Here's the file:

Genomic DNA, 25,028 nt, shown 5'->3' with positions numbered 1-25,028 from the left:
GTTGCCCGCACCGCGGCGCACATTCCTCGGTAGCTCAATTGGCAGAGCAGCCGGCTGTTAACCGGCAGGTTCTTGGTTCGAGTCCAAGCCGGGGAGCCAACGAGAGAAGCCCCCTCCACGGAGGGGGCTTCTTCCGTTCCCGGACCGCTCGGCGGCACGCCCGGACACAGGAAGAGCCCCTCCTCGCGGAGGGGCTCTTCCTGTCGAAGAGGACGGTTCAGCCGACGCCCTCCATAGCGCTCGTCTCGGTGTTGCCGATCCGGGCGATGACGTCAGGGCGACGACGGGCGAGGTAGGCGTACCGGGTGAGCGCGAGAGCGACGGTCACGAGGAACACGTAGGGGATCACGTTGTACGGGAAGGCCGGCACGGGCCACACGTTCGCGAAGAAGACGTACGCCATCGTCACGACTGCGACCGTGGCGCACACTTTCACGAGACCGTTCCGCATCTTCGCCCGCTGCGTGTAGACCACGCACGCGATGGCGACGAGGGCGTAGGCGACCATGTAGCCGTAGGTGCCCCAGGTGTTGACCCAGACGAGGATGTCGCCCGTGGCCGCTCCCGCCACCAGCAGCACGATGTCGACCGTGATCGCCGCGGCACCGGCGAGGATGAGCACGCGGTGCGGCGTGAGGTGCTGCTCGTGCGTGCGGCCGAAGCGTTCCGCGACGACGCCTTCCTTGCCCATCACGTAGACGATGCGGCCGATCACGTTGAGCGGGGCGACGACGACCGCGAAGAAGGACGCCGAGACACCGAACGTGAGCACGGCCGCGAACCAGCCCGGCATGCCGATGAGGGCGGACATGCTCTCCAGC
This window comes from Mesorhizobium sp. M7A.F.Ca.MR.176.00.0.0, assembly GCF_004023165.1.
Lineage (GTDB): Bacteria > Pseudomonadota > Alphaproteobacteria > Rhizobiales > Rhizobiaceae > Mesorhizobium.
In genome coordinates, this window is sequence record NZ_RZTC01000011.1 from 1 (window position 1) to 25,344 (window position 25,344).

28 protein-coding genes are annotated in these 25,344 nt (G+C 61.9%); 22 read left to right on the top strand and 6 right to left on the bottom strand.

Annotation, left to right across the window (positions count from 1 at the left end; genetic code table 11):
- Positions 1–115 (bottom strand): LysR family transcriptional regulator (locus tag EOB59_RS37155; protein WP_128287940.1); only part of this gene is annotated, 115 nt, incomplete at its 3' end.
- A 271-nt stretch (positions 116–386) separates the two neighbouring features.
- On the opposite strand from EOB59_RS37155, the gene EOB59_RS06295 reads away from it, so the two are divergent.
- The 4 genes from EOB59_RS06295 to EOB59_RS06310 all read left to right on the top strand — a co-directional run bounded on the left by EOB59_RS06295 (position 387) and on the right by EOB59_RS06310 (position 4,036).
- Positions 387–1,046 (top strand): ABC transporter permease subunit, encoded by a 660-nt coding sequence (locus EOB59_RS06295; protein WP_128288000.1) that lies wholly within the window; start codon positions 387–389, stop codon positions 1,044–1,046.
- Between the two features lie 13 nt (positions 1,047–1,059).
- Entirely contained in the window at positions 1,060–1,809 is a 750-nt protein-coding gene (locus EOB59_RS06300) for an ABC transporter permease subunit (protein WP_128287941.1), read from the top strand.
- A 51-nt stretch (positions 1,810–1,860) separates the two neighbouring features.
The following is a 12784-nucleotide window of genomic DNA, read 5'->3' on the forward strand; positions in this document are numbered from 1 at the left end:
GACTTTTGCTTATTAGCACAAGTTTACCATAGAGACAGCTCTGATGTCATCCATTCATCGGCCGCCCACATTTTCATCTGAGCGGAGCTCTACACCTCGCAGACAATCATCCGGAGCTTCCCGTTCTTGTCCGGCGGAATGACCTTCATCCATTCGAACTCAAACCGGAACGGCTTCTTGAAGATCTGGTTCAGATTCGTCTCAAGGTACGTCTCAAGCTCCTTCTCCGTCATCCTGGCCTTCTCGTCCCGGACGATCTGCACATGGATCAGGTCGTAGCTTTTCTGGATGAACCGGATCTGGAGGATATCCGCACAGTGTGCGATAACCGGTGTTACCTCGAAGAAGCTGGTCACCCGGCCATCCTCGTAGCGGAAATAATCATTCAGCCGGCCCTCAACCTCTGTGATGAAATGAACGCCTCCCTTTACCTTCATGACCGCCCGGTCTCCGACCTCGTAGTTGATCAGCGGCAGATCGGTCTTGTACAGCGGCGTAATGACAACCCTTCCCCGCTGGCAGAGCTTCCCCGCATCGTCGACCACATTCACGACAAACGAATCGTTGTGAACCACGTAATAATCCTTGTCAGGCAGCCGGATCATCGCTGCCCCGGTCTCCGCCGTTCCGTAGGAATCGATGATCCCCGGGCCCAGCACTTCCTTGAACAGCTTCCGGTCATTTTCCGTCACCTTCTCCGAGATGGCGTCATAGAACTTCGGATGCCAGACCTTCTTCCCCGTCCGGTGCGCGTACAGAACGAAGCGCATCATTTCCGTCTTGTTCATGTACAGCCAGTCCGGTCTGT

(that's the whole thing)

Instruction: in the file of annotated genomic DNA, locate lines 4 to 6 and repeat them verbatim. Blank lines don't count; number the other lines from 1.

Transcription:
Lineage (GTDB): Bacteria > Pseudomonadota > Alphaproteobacteria > Rhizobiales > Rhizobiaceae > Mesorhizobium.
In genome coordinates, this window is sequence record NZ_RZTC01000011.1 from 1 (window position 1) to 25,344 (window position 25,344).

28 protein-coding genes are annotated in these 25,344 nt (G+C 61.9%); 22 read left to right on the top strand and 6 right to left on the bottom strand.